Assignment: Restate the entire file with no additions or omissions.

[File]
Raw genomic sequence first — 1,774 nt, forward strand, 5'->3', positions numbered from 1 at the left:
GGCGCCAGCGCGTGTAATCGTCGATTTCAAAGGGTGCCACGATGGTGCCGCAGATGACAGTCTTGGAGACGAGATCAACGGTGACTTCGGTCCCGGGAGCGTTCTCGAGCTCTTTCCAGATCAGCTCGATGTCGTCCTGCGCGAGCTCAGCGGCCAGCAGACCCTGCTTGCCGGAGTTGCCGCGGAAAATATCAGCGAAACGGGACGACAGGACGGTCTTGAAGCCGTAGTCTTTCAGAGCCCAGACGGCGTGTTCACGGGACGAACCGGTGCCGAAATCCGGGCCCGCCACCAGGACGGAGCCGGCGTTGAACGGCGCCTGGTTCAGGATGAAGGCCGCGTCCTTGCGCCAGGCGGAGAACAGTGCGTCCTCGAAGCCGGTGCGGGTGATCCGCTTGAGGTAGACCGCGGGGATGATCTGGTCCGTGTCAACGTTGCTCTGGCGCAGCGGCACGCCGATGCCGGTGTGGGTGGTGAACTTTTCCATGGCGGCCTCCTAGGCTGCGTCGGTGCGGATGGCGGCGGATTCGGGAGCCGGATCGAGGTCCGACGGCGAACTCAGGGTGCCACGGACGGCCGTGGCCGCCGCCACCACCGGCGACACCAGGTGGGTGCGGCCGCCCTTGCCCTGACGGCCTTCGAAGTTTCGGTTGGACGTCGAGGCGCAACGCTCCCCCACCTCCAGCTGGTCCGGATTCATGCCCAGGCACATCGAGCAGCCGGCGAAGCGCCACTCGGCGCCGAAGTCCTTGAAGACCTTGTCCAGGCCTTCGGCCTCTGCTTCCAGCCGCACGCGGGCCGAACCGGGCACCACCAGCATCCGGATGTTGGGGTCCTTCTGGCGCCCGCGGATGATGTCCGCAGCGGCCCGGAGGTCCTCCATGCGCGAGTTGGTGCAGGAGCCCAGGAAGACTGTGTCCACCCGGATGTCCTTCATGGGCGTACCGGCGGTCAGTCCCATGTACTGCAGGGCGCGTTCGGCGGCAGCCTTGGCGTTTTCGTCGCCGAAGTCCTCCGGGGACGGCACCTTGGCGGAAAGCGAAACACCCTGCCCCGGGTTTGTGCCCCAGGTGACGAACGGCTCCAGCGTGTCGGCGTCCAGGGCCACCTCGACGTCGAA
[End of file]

Raw genomic sequence first — 1,774 nt, forward strand, 5'->3', positions numbered from 1 at the left:
GGCGCCAGCGCGTGTAATCGTCGATTTCAAAGGGTGCCACGATGGTGCCGCAGATGACAGTCTTGGAGACGAGATCAACGGTGACTTCGGTCCCGGGAGCGTTCTCGAGCTCTTTCCAGATCAGCTCGATGTCGTCCTGCGCGAGCTCAGCGGCCAGCAGACCCTGCTTGCCGGAGTTGCCGCGGAAAATATCAGCGAAACGGGACGACAGGACGGTCTTGAAGCCGTAGTCTTTCAGAGCCCAGACGGCGTGTTCACGGGACGAACCGGTGCCGAAATCCGGGCCCGCCACCAGGACGGAGCCGGCGTTGAACGGCGCCTGGTTCAGGATGAAGGCCGCGTCCTTGCGCCAGGCGGAGAACAGTGCGTCCTCGAAGCCGGTGCGGGTGATCCGCTTGAGGTAGACCGCGGGGATGATCTGGTCCGTGTCAACGTTGCTCTGGCGCAGCGGCACGCCGATGCCGGTGTGGGTGGTGAACTTTTCCATGGCGGCCTCCTAGGCTGCGTCGGTGCGGATGGCGGCGGATTCGGGAGCCGGATCGAGGTCCGACGGCGAACTCAGGGTGCCACGGACGGCCGTGGCCGCCGCCACCACCGGCGACACCAGGTGGGTGCGGCCGCCCTTGCCCTGACGGCCTTCGAAGTTTCGGTTGGACGTCGAGGCGCAACGCTCCCCCACCTCCAGCTGGTCCGGATTCATGCCCAGGCACATCGAGCAGCCGGCGAAGCGCCACTCGGCGCCGAAGTCCTTGAAGACCTTGTCCAGGCCTTCGGCCTCTGCTTCCAGCCGCACGCGGGCCGAACCGGGCACCACCAGCATCCGGATGTTGGGGTCCTTCTGGCGCCCGCGGATGATGTCCGCAGCGGCCCGGAGGTCCTCCATGCGCGAGTTGGTGCAGGAGCCCAGGAAGACTGTGTCCACCCGGATGTCCTTCATGGGCGTACCGGCGGTCAGTCCCATGTACTGCAGGGCGCGTTCGGCGGCAGCCTTGGCGTTTTCGTCGCCGAAGTCCTCCGGGGACGGCACCTTGGCGGAAAGCGAAACACCCTGCCCCGGGTTTGTGCCCCAGGTGACGAACGGCTCCAGCGTGTCGGCGTCCAGGGCCACCTCGACGTCGAA